Date of Award
Master of Education (MEd)
Karen Hager Martinez
College students with learning disabilities (LD) and/or attention deficit hyperactivity disorder (ADHD) complete college at lower rates than their non-disabled peers (Newman & Madaus, 2015). Colleges receiving federal funding are required to have a disability resource center (DRC) that provides and coordinates accommodations for students with disabilities. This project examined the factors that led students with LD and/or ADHD to initially contact their college DRC. This project examined data from 61 college students pursuing an undergraduate degree with LD and/or ADHD who had already contacted their DRC. A survey was sent to those students asking about circumstances surrounding their initial contact with the DRC, their knowledge of Individualized Education Program (IEP) and Section 504 services in high school, and advice for future students. Most participants contacted the DRC to receive help with specific needs or to receive specific accommodations. About 75% of participants who contacted the DRC before their first year had an understanding of the IEP or 504 process, compared to 50% of the participants who contacted the DRC during their first year, and 58% of participants who contacted the DRC after their first year. Participants recommended that future students with LD and/or ADHD ask for help when they need it without embarrassment. These findings align with the findings of Lightner, Kipps-Vaughan, Schulte, and Trice (2012). This information is useful for parents, special education teachers, transition specialists, and counselors to encourage the high school students they work with to contact college DRCs.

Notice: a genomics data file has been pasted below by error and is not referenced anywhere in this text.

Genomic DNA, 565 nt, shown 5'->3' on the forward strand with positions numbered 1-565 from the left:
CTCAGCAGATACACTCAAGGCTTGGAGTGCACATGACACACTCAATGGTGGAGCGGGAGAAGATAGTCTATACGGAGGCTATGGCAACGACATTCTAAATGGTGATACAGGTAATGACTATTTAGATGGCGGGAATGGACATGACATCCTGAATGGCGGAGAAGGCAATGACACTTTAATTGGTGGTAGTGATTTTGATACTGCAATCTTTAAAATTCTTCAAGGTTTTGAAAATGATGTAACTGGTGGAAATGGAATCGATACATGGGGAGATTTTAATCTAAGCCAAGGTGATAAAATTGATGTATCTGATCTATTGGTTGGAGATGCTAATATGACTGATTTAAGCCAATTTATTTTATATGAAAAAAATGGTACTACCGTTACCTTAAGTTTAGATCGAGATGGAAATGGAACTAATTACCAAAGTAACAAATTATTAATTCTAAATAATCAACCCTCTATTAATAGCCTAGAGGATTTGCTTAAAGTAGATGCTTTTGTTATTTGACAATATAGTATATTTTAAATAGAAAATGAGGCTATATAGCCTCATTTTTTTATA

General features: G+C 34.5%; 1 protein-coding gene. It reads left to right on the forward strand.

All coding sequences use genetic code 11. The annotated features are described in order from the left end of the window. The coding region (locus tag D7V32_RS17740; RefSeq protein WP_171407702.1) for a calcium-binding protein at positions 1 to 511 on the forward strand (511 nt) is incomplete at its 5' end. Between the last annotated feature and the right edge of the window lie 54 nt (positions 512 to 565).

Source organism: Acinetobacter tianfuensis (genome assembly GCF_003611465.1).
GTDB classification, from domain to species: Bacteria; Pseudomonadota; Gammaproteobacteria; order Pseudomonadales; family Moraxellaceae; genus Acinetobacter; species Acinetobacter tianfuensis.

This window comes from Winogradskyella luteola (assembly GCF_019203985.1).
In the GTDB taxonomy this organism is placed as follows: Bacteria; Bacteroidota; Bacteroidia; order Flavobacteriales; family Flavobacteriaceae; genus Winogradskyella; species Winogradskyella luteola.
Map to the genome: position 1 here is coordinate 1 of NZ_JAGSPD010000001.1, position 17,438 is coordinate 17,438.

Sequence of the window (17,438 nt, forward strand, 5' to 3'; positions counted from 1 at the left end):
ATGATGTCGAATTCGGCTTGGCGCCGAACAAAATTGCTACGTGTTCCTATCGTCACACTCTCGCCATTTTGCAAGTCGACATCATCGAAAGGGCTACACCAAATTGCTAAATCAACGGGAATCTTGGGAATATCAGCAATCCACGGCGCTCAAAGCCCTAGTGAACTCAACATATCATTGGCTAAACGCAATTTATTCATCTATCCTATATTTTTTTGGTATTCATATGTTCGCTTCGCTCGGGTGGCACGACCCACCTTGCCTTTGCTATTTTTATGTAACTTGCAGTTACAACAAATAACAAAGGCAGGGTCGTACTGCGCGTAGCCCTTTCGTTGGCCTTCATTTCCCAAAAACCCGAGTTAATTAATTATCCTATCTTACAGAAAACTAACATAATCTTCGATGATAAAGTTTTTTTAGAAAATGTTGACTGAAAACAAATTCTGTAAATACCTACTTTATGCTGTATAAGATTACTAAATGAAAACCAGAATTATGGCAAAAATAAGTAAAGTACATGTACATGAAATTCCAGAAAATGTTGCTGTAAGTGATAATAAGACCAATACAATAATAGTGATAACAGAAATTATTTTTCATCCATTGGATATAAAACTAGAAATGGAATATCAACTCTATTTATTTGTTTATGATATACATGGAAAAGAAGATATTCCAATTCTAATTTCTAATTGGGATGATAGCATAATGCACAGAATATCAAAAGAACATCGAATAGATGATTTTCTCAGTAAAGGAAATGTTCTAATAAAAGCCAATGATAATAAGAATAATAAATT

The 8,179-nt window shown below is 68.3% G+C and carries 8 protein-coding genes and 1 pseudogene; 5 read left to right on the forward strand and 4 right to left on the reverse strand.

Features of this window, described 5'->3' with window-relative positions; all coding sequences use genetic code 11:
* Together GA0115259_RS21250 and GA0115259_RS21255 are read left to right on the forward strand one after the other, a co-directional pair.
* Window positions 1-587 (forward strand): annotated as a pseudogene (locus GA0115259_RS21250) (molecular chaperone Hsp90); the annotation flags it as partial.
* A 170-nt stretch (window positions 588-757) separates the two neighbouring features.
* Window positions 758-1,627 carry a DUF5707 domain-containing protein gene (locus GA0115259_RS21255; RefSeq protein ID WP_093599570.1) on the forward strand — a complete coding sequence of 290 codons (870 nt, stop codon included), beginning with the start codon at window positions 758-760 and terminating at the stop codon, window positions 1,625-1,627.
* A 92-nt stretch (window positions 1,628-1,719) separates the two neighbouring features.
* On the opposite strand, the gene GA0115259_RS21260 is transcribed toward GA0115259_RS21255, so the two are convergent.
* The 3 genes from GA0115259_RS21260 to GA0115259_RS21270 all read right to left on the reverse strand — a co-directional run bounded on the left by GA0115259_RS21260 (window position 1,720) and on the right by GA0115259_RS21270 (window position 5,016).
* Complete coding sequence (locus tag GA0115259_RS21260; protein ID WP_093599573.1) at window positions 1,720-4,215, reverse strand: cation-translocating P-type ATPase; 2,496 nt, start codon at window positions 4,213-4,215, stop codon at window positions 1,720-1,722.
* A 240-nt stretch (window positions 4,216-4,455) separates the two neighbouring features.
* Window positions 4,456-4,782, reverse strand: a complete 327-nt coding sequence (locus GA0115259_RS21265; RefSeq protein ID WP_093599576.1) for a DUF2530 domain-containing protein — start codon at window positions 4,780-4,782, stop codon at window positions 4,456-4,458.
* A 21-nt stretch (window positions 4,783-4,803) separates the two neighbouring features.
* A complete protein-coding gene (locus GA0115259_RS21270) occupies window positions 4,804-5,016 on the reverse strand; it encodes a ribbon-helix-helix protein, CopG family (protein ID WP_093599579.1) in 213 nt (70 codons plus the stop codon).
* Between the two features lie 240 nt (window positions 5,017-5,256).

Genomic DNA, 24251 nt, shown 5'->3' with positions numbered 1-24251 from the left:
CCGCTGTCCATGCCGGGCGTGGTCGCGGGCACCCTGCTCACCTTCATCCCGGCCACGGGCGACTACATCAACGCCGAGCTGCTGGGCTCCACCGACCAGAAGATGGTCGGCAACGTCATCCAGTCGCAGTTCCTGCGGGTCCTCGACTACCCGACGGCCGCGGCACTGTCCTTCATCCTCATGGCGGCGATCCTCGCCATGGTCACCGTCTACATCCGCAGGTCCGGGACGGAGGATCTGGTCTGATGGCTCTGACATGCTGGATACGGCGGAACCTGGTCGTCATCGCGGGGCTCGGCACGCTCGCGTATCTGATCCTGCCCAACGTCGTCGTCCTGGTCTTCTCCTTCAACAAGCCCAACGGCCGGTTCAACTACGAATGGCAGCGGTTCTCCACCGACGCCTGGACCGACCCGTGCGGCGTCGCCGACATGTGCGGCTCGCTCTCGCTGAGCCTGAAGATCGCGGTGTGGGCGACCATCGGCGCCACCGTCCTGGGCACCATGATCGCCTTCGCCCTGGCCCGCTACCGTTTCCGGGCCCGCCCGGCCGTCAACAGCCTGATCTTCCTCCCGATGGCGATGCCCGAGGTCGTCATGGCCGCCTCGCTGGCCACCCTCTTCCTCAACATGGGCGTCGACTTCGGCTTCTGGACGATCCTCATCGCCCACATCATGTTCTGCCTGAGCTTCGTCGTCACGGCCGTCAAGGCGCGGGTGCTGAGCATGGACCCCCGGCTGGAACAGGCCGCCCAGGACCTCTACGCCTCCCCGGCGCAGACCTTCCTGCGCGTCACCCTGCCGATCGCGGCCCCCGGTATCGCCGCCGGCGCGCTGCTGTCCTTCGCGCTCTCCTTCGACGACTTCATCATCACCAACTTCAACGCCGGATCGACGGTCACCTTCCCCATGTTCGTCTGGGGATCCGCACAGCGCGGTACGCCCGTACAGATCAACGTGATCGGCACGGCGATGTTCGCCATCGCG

West, Telia M., "A Survey of College Students with Learning Disabilities and Attention Deficit Hyperactivity Disorder to Identify their Relationship and Use of College Disability Resource Centers" (2019). All Graduate Plan B and other Reports. 1395.